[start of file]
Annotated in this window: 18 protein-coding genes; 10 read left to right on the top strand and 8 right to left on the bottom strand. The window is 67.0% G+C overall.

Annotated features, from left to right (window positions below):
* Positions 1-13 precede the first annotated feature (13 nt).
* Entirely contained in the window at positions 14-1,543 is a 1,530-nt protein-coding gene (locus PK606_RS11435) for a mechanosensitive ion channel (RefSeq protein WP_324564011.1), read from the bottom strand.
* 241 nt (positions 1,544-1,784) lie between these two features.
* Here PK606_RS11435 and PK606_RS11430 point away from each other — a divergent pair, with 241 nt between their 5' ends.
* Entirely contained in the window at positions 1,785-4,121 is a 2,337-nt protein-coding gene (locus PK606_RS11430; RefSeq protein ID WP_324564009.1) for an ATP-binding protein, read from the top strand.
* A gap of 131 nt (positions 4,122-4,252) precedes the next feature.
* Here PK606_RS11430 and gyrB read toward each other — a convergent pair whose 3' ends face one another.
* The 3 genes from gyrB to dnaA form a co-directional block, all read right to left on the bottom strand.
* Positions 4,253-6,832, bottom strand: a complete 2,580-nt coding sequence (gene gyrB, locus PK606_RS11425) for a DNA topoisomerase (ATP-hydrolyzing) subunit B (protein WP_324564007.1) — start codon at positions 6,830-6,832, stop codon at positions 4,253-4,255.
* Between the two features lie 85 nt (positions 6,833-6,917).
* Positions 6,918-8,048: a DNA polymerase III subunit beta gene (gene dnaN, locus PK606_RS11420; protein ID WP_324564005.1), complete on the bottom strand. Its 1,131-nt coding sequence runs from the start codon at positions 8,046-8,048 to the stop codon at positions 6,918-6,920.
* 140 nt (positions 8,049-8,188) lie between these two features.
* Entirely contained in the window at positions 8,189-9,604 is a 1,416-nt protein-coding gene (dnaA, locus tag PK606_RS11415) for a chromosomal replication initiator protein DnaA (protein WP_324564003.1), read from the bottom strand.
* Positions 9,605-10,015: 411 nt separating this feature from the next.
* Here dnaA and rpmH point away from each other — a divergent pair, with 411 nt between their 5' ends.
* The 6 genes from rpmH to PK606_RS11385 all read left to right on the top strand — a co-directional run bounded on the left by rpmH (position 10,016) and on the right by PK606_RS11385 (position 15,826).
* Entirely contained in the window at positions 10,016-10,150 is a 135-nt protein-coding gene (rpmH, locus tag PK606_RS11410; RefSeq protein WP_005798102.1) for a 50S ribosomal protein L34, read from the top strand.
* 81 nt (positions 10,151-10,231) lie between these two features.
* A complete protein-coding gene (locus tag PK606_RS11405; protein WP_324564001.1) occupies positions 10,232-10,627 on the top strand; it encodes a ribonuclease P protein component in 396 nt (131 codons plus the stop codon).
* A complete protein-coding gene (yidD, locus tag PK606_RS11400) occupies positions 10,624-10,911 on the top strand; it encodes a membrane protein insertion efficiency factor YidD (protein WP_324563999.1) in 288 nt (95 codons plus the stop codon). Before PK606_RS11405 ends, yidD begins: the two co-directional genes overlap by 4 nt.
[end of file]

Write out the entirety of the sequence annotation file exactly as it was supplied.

Annotated in this window: 18 protein-coding genes; 10 read left to right on the top strand and 8 right to left on the bottom strand. The window is 67.0% G+C overall.

Annotated features, from left to right (window positions below):
* Positions 1-13 precede the first annotated feature (13 nt).
* Entirely contained in the window at positions 14-1,543 is a 1,530-nt protein-coding gene (locus PK606_RS11435) for a mechanosensitive ion channel (RefSeq protein WP_324564011.1), read from the bottom strand.
* 241 nt (positions 1,544-1,784) lie between these two features.
* Here PK606_RS11435 and PK606_RS11430 point away from each other — a divergent pair, with 241 nt between their 5' ends.
* Entirely contained in the window at positions 1,785-4,121 is a 2,337-nt protein-coding gene (locus PK606_RS11430; RefSeq protein ID WP_324564009.1) for an ATP-binding protein, read from the top strand.
* A gap of 131 nt (positions 4,122-4,252) precedes the next feature.
* Here PK606_RS11430 and gyrB read toward each other — a convergent pair whose 3' ends face one another.
* The 3 genes from gyrB to dnaA form a co-directional block, all read right to left on the bottom strand.
* Positions 4,253-6,832, bottom strand: a complete 2,580-nt coding sequence (gene gyrB, locus PK606_RS11425) for a DNA topoisomerase (ATP-hydrolyzing) subunit B (protein WP_324564007.1) — start codon at positions 6,830-6,832, stop codon at positions 4,253-4,255.
* Between the two features lie 85 nt (positions 6,833-6,917).
* Positions 6,918-8,048: a DNA polymerase III subunit beta gene (gene dnaN, locus PK606_RS11420; protein ID WP_324564005.1), complete on the bottom strand. Its 1,131-nt coding sequence runs from the start codon at positions 8,046-8,048 to the stop codon at positions 6,918-6,920.
* 140 nt (positions 8,049-8,188) lie between these two features.
* Entirely contained in the window at positions 8,189-9,604 is a 1,416-nt protein-coding gene (dnaA, locus tag PK606_RS11415) for a chromosomal replication initiator protein DnaA (protein WP_324564003.1), read from the bottom strand.
* Positions 9,605-10,015: 411 nt separating this feature from the next.
* Here dnaA and rpmH point away from each other — a divergent pair, with 411 nt between their 5' ends.
* The 6 genes from rpmH to PK606_RS11385 all read left to right on the top strand — a co-directional run bounded on the left by rpmH (position 10,016) and on the right by PK606_RS11385 (position 15,826).
* Entirely contained in the window at positions 10,016-10,150 is a 135-nt protein-coding gene (rpmH, locus tag PK606_RS11410; RefSeq protein WP_005798102.1) for a 50S ribosomal protein L34, read from the top strand.
* 81 nt (positions 10,151-10,231) lie between these two features.
* A complete protein-coding gene (locus tag PK606_RS11405; protein WP_324564001.1) occupies positions 10,232-10,627 on the top strand; it encodes a ribonuclease P protein component in 396 nt (131 codons plus the stop codon).
* A complete protein-coding gene (yidD, locus tag PK606_RS11400) occupies positions 10,624-10,911 on the top strand; it encodes a membrane protein insertion efficiency factor YidD (protein WP_324563999.1) in 288 nt (95 codons plus the stop codon). Before PK606_RS11405 ends, yidD begins: the two co-directional genes overlap by 4 nt.